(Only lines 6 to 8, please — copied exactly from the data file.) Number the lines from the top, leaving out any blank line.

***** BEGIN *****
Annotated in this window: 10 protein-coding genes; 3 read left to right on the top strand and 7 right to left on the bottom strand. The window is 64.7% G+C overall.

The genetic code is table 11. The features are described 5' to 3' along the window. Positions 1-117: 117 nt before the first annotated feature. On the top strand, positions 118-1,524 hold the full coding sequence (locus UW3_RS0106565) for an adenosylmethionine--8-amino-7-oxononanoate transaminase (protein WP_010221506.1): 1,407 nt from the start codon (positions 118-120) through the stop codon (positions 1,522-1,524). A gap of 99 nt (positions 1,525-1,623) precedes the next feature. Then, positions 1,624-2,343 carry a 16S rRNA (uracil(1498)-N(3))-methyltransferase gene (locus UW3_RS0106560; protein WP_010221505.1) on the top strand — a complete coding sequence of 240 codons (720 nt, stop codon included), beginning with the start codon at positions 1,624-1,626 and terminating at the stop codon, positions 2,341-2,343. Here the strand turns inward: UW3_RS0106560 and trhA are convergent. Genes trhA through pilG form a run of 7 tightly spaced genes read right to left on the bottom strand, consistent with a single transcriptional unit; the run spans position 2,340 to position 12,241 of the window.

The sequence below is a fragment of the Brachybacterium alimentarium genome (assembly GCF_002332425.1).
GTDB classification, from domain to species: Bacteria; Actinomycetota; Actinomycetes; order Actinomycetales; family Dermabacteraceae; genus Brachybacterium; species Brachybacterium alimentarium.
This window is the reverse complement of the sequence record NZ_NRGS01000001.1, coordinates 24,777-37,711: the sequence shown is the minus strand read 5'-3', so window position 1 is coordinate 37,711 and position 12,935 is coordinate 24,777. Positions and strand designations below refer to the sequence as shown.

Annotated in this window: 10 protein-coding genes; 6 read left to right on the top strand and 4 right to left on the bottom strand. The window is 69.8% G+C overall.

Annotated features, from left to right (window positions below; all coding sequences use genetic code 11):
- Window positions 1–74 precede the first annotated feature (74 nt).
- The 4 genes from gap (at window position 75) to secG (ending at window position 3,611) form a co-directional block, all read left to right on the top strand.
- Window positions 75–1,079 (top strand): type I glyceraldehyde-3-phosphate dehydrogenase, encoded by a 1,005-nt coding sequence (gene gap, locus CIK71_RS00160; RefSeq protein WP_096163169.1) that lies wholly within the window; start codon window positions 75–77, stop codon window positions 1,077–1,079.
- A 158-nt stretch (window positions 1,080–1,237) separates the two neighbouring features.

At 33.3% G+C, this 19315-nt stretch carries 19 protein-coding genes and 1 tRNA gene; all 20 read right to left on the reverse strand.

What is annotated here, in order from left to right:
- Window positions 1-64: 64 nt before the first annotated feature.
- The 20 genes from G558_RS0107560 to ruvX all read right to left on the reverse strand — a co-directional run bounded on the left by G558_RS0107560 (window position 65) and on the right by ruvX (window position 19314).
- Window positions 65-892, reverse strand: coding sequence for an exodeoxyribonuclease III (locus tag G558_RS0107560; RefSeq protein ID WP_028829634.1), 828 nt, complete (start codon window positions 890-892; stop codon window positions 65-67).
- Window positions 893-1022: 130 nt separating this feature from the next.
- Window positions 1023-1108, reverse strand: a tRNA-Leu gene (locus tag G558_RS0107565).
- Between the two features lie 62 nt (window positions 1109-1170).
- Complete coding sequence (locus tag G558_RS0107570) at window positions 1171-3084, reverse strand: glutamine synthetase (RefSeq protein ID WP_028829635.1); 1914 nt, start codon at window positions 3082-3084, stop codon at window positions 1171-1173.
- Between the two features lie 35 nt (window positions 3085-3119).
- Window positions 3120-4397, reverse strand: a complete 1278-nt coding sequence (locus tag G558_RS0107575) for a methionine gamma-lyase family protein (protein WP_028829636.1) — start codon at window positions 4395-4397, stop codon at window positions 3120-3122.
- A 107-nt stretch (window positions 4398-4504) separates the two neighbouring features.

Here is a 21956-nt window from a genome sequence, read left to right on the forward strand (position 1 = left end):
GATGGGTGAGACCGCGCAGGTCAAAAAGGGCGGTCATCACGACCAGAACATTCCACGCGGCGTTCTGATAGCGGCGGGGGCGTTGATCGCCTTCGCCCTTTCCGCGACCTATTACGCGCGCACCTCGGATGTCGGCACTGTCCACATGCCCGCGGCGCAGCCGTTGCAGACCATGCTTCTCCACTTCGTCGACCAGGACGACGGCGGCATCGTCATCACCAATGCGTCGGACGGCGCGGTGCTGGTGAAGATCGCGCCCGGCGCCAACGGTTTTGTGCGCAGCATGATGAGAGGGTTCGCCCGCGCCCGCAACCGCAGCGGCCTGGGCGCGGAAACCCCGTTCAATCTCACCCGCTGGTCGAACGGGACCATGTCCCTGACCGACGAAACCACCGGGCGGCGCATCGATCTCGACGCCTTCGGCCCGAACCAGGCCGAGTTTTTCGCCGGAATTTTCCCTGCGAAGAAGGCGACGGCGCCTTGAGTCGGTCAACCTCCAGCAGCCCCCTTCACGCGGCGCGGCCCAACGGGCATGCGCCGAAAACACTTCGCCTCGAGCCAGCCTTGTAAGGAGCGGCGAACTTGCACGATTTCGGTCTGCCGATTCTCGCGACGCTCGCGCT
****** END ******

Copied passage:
Annotated in this window: 10 protein-coding genes; 6 read left to right on the top strand and 4 right to left on the bottom strand. The window is 69.8% G+C overall.

Annotated features, from left to right (window positions below; all coding sequences use genetic code 11):
- Window positions 1–74 precede the first annotated feature (74 nt).